- In a recent major loss, 33 reptiles at Zoo Knoxville mysteriously died overnight.
- The zoo is trying to get to the bottom of this tragic incident, so it will not happen again.
Reptile in Peace
A zoo’s reptile house is often one of the most beloved attractions. The ability to get up close to some of the most feared creatures in the world is a tantalizing prospect for children and adults alike. That makes the latest news from a zoo in Knoxville, Tennessee all the more devastating.
A majority of the animals housed in the Zoo Knoxville’s main herpetology building were mysteriously killed overnight at some point between Tuesday and Wednesday of last week. All 52 animals were removed from the building where zoo employees worked with local university veterinarians to treat the animals. 33 of these animals died.
Endangered Species in Danger
The cause of this catastrophic loss is currently under investigation. Zoo Knoxville President and CEO Lisa New spoke with News Sentinel about what they know so far. She listed a wide variety of possible causes that have already been ruled out such as food contamination, gas leaks, disease or infection, or even a result of a “terrible storm” that occurred the night before.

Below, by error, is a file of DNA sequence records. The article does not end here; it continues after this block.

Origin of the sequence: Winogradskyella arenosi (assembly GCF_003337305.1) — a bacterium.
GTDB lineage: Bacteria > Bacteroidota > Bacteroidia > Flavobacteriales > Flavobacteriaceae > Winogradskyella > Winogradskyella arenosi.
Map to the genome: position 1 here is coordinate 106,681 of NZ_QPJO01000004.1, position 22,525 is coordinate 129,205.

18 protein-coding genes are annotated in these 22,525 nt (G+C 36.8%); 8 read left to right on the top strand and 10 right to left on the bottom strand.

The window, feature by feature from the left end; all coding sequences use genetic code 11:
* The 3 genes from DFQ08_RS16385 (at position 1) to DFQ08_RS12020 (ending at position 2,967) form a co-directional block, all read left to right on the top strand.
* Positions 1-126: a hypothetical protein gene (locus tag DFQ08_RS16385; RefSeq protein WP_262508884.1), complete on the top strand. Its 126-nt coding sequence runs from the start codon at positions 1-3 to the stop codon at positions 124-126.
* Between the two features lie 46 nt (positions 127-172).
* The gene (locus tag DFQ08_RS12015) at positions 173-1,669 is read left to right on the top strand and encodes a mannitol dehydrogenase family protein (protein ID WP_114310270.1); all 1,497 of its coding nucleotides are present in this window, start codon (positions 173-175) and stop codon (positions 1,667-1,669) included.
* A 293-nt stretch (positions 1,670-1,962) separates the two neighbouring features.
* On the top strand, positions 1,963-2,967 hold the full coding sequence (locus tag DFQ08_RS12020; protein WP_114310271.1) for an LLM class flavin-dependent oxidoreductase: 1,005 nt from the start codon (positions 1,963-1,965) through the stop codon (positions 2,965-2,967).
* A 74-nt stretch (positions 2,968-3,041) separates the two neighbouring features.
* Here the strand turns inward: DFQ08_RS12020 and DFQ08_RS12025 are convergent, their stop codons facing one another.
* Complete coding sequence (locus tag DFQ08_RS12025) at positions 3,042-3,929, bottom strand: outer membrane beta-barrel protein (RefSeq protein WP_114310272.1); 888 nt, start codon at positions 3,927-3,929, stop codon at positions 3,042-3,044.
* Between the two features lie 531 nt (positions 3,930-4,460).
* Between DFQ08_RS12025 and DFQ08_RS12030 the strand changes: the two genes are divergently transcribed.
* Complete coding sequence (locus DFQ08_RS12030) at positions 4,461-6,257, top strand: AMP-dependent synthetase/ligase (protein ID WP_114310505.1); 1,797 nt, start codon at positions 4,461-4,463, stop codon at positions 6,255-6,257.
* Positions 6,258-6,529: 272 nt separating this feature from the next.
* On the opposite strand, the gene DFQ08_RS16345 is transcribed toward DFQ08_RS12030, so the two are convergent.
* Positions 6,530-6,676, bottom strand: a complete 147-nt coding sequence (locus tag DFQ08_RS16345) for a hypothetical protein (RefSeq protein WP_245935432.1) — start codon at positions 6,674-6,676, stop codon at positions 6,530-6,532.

The veterinarians, however, warned that they may never get to the bottom of this mystery. This is especially upsetting because, without a clear understanding behind such a tragic event, there is really no way to prevent it from happening again.
While the loss of these creatures in this unfortunate incident is enough to upset all animal lovers, of those lost, some belonged to three species categorized as critically endangered. A Louisiana pine snake, a Catalina Island rattlesnake, and an Aruba Island rattlesnake were all among the dead.
The zoo also mentioned that other threatened species were also killed, but they did not elaborate on the specifics.
“This is a devastating and catastrophic loss to our zoo,” says New. “These animals were important ambassadors who helped so many people understand the role snakes and lizards play in the balance of nature.”
Properly managed zoos across the world play an important part in species conservation. And, breeding animals in captivity can help to preserve their existence on Earth. And so, hopefully this event will allow veterinarians and scientists to better understand what these animals need in captivity so that they can continue to safely conserve species and educate.